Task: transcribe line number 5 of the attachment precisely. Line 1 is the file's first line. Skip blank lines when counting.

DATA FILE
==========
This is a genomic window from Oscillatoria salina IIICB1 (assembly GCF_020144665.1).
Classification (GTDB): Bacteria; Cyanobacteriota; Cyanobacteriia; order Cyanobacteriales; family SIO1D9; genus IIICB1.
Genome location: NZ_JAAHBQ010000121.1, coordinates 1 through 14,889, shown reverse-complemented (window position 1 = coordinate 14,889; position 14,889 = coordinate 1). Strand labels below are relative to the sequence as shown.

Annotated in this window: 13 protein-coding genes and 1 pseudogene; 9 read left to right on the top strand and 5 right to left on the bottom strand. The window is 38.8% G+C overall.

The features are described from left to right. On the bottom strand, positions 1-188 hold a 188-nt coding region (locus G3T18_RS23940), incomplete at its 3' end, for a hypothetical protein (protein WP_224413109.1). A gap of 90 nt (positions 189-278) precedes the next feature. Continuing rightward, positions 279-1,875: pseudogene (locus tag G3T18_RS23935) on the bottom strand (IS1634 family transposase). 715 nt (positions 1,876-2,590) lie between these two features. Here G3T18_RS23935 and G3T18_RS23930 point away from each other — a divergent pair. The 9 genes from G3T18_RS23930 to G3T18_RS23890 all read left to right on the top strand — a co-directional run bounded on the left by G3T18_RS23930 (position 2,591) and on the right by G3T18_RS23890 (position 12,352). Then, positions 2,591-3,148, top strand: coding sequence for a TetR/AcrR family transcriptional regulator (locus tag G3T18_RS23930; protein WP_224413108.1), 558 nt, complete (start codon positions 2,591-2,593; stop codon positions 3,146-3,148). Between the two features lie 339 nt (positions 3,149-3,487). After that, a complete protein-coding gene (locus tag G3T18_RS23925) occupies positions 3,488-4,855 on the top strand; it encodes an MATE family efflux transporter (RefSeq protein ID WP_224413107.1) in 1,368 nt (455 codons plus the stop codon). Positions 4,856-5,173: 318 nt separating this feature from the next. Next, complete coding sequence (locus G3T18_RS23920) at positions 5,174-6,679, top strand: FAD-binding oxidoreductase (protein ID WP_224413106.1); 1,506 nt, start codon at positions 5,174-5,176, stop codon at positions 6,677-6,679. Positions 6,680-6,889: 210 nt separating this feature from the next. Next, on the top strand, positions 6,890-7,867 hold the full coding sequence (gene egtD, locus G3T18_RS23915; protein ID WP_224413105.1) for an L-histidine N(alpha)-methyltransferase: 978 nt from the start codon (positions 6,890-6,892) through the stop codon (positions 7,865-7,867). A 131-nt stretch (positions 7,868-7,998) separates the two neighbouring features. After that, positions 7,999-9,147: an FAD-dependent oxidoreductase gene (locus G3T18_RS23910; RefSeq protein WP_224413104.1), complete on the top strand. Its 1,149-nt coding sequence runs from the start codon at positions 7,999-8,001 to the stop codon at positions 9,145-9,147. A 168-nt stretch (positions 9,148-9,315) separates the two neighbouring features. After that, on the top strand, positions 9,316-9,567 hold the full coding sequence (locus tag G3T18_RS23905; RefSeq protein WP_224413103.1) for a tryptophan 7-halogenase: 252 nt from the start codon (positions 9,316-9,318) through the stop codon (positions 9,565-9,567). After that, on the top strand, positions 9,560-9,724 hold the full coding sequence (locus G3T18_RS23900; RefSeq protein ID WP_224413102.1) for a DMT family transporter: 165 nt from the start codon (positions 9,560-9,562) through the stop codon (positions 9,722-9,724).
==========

The features are described from left to right. On the bottom strand, positions 1-188 hold a 188-nt coding region (locus G3T18_RS23940), incomplete at its 3' end, for a hypothetical protein (protein WP_224413109.1). A gap of 90 nt (positions 189-278) precedes the next feature. Continuing rightward, positions 279-1,875: pseudogene (locus tag G3T18_RS23935) on the bottom strand (IS1634 family transposase). 715 nt (positions 1,876-2,590) lie between these two features. Here G3T18_RS23935 and G3T18_RS23930 point away from each other — a divergent pair. The 9 genes from G3T18_RS23930 to G3T18_RS23890 all read left to right on the top strand — a co-directional run bounded on the left by G3T18_RS23930 (position 2,591) and on the right by G3T18_RS23890 (position 12,352). Then, positions 2,591-3,148, top strand: coding sequence for a TetR/AcrR family transcriptional regulator (locus tag G3T18_RS23930; protein WP_224413108.1), 558 nt, complete (start codon positions 2,591-2,593; stop codon positions 3,146-3,148). Between the two features lie 339 nt (positions 3,149-3,487). After that, a complete protein-coding gene (locus tag G3T18_RS23925) occupies positions 3,488-4,855 on the top strand; it encodes an MATE family efflux transporter (RefSeq protein ID WP_224413107.1) in 1,368 nt (455 codons plus the stop codon). Positions 4,856-5,173: 318 nt separating this feature from the next. Next, complete coding sequence (locus G3T18_RS23920) at positions 5,174-6,679, top strand: FAD-binding oxidoreductase (protein ID WP_224413106.1); 1,506 nt, start codon at positions 5,174-5,176, stop codon at positions 6,677-6,679. Positions 6,680-6,889: 210 nt separating this feature from the next. Next, on the top strand, positions 6,890-7,867 hold the full coding sequence (gene egtD, locus G3T18_RS23915; protein ID WP_224413105.1) for an L-histidine N(alpha)-methyltransferase: 978 nt from the start codon (positions 6,890-6,892) through the stop codon (positions 7,865-7,867). A 131-nt stretch (positions 7,868-7,998) separates the two neighbouring features. After that, positions 7,999-9,147: an FAD-dependent oxidoreductase gene (locus G3T18_RS23910; RefSeq protein WP_224413104.1), complete on the top strand. Its 1,149-nt coding sequence runs from the start codon at positions 7,999-8,001 to the stop codon at positions 9,145-9,147. A 168-nt stretch (positions 9,148-9,315) separates the two neighbouring features. After that, on the top strand, positions 9,316-9,567 hold the full coding sequence (locus tag G3T18_RS23905; RefSeq protein WP_224413103.1) for a tryptophan 7-halogenase: 252 nt from the start codon (positions 9,316-9,318) through the stop codon (positions 9,565-9,567). After that, on the top strand, positions 9,560-9,724 hold the full coding sequence (locus G3T18_RS23900; RefSeq protein ID WP_224413102.1) for a DMT family transporter: 165 nt from the start codon (positions 9,560-9,562) through the stop codon (positions 9,722-9,724).